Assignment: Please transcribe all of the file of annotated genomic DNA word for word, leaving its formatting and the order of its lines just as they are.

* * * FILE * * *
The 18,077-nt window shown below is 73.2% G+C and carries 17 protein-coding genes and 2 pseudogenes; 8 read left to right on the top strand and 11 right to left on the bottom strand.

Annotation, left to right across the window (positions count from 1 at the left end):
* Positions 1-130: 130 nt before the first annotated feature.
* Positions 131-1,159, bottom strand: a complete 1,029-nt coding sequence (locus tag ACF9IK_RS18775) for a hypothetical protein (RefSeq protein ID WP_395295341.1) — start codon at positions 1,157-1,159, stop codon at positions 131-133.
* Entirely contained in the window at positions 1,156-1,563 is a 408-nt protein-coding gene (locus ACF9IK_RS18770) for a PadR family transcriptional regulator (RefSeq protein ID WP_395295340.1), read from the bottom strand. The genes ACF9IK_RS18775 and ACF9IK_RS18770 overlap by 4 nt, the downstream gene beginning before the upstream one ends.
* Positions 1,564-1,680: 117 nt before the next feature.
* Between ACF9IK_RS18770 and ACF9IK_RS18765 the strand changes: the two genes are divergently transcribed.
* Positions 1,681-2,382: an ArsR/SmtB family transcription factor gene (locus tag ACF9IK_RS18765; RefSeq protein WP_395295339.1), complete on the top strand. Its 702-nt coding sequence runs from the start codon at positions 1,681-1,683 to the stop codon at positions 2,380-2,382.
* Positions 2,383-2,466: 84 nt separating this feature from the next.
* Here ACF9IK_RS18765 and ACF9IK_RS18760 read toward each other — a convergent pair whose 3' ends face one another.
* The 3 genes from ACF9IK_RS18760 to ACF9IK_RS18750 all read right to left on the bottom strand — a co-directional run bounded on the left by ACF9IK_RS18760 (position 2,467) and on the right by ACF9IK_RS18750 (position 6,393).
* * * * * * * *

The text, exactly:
The 18,077-nt window shown below is 73.2% G+C and carries 17 protein-coding genes and 2 pseudogenes; 8 read left to right on the top strand and 11 right to left on the bottom strand.

Annotation, left to right across the window (positions count from 1 at the left end):
* Positions 1-130: 130 nt before the first annotated feature.
* Positions 131-1,159, bottom strand: a complete 1,029-nt coding sequence (locus tag ACF9IK_RS18775) for a hypothetical protein (RefSeq protein ID WP_395295341.1) — start codon at positions 1,157-1,159, stop codon at positions 131-133.
* Entirely contained in the window at positions 1,156-1,563 is a 408-nt protein-coding gene (locus ACF9IK_RS18770) for a PadR family transcriptional regulator (RefSeq protein ID WP_395295340.1), read from the bottom strand. The genes ACF9IK_RS18775 and ACF9IK_RS18770 overlap by 4 nt, the downstream gene beginning before the upstream one ends.
* Positions 1,564-1,680: 117 nt before the next feature.
* Between ACF9IK_RS18770 and ACF9IK_RS18765 the strand changes: the two genes are divergently transcribed.
* Positions 1,681-2,382: an ArsR/SmtB family transcription factor gene (locus tag ACF9IK_RS18765; RefSeq protein WP_395295339.1), complete on the top strand. Its 702-nt coding sequence runs from the start codon at positions 1,681-1,683 to the stop codon at positions 2,380-2,382.
* Positions 2,383-2,466: 84 nt separating this feature from the next.
* Here ACF9IK_RS18765 and ACF9IK_RS18760 read toward each other — a convergent pair whose 3' ends face one another.
* The 3 genes from ACF9IK_RS18760 to ACF9IK_RS18750 all read right to left on the bottom strand — a co-directional run bounded on the left by ACF9IK_RS18760 (position 2,467) and on the right by ACF9IK_RS18750 (position 6,393).